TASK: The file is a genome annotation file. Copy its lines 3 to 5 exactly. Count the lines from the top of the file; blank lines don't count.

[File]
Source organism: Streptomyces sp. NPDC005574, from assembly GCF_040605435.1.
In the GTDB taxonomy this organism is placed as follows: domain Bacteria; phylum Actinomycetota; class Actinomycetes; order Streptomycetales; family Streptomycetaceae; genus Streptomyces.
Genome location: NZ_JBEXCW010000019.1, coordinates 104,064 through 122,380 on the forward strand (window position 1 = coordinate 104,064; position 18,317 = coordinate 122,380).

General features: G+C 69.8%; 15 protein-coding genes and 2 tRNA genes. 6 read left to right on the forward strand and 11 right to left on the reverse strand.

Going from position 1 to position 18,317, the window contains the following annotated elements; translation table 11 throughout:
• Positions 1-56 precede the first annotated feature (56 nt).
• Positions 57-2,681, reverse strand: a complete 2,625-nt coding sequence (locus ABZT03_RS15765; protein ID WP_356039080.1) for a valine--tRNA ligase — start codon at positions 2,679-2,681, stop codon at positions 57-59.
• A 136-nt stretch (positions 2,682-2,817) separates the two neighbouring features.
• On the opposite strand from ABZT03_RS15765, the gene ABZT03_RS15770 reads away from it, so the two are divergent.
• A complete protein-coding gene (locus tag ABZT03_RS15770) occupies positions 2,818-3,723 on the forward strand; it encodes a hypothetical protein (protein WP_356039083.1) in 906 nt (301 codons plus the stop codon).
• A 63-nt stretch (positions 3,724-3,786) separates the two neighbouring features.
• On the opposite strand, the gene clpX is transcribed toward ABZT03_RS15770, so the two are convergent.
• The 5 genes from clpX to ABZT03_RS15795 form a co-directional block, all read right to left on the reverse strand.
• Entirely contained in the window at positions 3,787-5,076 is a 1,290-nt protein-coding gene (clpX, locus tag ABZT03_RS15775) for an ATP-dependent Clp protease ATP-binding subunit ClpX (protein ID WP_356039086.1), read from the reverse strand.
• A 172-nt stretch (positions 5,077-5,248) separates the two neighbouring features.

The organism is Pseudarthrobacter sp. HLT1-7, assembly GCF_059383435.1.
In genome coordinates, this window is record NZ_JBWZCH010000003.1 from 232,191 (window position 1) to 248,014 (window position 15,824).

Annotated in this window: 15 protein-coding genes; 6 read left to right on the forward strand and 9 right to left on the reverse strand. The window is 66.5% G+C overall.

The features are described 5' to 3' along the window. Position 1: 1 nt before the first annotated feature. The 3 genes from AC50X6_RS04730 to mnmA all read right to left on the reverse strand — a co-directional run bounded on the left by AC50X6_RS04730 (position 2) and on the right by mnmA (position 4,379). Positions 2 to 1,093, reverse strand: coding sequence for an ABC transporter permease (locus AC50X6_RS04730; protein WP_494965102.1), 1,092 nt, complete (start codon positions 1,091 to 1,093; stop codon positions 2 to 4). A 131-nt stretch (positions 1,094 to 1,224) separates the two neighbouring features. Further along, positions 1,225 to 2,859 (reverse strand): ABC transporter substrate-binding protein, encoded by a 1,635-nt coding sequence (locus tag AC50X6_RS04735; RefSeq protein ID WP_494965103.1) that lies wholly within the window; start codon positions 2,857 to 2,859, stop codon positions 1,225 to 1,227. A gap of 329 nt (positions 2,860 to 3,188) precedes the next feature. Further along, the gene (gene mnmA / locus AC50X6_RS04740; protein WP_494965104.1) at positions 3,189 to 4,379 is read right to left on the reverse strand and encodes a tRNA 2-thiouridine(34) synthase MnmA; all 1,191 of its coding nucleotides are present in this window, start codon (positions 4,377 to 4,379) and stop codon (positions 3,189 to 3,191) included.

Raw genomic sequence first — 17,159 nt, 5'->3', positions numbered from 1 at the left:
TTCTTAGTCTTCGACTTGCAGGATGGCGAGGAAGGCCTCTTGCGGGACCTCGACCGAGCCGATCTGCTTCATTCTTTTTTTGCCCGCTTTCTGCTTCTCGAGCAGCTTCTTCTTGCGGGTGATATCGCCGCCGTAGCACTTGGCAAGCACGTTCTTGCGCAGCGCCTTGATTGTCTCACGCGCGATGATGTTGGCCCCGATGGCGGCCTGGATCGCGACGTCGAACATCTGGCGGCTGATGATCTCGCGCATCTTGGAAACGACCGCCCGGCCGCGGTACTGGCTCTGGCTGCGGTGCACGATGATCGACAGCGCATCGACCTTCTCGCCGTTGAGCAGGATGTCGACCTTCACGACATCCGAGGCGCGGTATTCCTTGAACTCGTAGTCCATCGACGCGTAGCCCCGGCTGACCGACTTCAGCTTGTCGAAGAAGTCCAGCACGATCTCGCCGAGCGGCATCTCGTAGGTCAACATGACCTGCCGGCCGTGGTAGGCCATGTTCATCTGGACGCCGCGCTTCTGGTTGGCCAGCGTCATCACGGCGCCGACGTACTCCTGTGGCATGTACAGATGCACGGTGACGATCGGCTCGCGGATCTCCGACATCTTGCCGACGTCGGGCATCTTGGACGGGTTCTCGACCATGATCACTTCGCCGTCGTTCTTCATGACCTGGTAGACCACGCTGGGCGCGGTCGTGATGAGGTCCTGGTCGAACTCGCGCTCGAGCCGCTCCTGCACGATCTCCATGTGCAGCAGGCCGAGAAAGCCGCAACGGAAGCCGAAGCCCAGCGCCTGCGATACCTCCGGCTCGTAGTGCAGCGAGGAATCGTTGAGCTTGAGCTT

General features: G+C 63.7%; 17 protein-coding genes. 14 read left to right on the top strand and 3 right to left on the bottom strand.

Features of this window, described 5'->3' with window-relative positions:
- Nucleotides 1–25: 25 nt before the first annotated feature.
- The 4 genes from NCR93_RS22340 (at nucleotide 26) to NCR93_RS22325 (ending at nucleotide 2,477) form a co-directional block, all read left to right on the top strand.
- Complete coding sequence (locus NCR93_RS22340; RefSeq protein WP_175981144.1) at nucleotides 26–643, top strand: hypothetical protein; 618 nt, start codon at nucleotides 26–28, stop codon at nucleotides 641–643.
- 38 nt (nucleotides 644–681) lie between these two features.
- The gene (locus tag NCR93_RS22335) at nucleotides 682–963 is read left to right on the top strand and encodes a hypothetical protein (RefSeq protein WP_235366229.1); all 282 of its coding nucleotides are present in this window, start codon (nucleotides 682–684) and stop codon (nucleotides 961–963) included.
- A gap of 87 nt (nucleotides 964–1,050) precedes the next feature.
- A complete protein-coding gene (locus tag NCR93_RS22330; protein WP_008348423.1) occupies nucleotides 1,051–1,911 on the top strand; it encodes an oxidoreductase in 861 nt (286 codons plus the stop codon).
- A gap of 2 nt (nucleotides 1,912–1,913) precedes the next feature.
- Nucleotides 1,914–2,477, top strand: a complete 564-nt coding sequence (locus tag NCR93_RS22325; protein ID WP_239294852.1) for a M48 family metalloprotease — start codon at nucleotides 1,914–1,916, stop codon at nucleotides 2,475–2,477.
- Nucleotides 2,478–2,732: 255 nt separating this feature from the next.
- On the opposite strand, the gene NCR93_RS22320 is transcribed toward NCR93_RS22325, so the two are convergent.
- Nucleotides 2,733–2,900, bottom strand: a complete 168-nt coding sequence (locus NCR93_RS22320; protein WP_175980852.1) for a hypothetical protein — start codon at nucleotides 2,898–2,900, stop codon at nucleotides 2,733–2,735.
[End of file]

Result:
Genome location: NZ_JBEXCW010000019.1, coordinates 104,064 through 122,380 on the forward strand (window position 1 = coordinate 104,064; position 18,317 = coordinate 122,380).

General features: G+C 69.8%; 15 protein-coding genes and 2 tRNA genes. 6 read left to right on the forward strand and 11 right to left on the reverse strand.

Going from position 1 to position 18,317, the window contains the following annotated elements; translation table 11 throughout: